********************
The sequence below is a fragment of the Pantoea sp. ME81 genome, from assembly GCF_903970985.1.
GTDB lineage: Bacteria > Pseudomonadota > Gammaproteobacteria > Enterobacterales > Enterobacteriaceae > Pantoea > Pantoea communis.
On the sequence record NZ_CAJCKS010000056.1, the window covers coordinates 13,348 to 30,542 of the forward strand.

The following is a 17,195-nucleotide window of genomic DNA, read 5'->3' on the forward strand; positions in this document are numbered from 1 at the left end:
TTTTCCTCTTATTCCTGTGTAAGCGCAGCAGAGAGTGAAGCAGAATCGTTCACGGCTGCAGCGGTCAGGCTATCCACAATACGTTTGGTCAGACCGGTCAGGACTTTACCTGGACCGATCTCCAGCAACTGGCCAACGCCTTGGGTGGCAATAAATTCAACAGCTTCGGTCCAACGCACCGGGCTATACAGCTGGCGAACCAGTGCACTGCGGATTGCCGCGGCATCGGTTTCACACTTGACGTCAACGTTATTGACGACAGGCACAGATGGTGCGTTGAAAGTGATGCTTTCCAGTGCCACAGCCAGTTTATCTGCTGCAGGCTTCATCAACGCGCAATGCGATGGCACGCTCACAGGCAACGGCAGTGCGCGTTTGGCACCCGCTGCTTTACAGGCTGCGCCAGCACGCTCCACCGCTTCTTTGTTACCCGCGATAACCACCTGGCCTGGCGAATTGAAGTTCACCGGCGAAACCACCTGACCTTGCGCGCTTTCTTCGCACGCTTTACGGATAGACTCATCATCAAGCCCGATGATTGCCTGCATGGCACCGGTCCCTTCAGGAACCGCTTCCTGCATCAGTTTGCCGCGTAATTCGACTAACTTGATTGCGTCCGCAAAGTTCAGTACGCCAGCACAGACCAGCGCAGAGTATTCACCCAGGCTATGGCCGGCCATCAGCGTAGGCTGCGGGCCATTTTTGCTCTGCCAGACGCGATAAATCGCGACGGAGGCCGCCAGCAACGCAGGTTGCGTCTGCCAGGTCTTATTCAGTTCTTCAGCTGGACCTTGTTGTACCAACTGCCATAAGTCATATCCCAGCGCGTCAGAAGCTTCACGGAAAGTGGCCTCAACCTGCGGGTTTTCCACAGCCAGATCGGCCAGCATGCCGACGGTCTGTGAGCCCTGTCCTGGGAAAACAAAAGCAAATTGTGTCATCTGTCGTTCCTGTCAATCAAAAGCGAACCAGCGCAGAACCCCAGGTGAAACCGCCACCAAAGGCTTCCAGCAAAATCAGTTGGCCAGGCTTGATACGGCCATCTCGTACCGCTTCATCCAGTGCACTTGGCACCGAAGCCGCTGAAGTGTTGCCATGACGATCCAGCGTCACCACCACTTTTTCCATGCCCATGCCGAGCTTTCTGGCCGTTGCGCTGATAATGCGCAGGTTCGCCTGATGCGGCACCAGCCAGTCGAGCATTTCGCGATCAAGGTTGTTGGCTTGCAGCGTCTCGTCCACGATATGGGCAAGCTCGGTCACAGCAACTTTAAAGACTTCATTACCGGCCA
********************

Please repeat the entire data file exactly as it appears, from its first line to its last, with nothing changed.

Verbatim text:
The sequence below is a fragment of the Pantoea sp. ME81 genome, from assembly GCF_903970985.1.
GTDB lineage: Bacteria > Pseudomonadota > Gammaproteobacteria > Enterobacterales > Enterobacteriaceae > Pantoea > Pantoea communis.
On the sequence record NZ_CAJCKS010000056.1, the window covers coordinates 13,348 to 30,542 of the forward strand.

The following is a 17,195-nucleotide window of genomic DNA, read 5'->3' on the forward strand; positions in this document are numbered from 1 at the left end:
TTTTCCTCTTATTCCTGTGTAAGCGCAGCAGAGAGTGAAGCAGAATCGTTCACGGCTGCAGCGGTCAGGCTATCCACAATACGTTTGGTCAGACCGGTCAGGACTTTACCTGGACCGATCTCCAGCAACTGGCCAACGCCTTGGGTGGCAATAAATTCAACAGCTTCGGTCCAACGCACCGGGCTATACAGCTGGCGAACCAGTGCACTGCGGATTGCCGCGGCATCGGTTTCACACTTGACGTCAACGTTATTGACGACAGGCACAGATGGTGCGTTGAAAGTGATGCTTTCCAGTGCCACAGCCAGTTTATCTGCTGCAGGCTTCATCAACGCGCAATGCGATGGCACGCTCACAGGCAACGGCAGTGCGCGTTTGGCACCCGCTGCTTTACAGGCTGCGCCAGCACGCTCCACCGCTTCTTTGTTACCCGCGATAACCACCTGGCCTGGCGAATTGAAGTTCACCGGCGAAACCACCTGACCTTGCGCGCTTTCTTCGCACGCTTTACGGATAGACTCATCATCAAGCCCGATGATTGCCTGCATGGCACCGGTCCCTTCAGGAACCGCTTCCTGCATCAGTTTGCCGCGTAATTCGACTAACTTGATTGCGTCCGCAAAGTTCAGTACGCCAGCACAGACCAGCGCAGAGTATTCACCCAGGCTATGGCCGGCCATCAGCGTAGGCTGCGGGCCATTTTTGCTCTGCCAGACGCGATAAATCGCGACGGAGGCCGCCAGCAACGCAGGTTGCGTCTGCCAGGTCTTATTCAGTTCTTCAGCTGGACCTTGTTGTACCAACTGCCATAAGTCATATCCCAGCGCGTCAGAAGCTTCACGGAAAGTGGCCTCAACCTGCGGGTTTTCCACAGCCAGATCGGCCAGCATGCCGACGGTCTGTGAGCCCTGTCCTGGGAAAACAAAAGCAAATTGTGTCATCTGTCGTTCCTGTCAATCAAAAGCGAACCAGCGCAGAACCCCAGGTGAAACCGCCACCAAAGGCTTCCAGCAAAATCAGTTGGCCAGGCTTGATACGGCCATCTCGTACCGCTTCATCCAGTGCACTTGGCACCGAAGCCGCTGAAGTGTTGCCATGACGATCCAGCGTCACCACCACTTTTTCCATGCCCATGCCGAGCTTTCTGGCCGTTGCGCTGATAATGCGCAGGTTCGCCTGATGCGGCACCAGCCAGTCGAGCATTTCGCGATCAAGGTTGTTGGCTTGCAGCGTCTCGTCCACGATATGGGCAAGCTCGGTCACAGCAACTTTAAAGACTTCATTACCGGCCA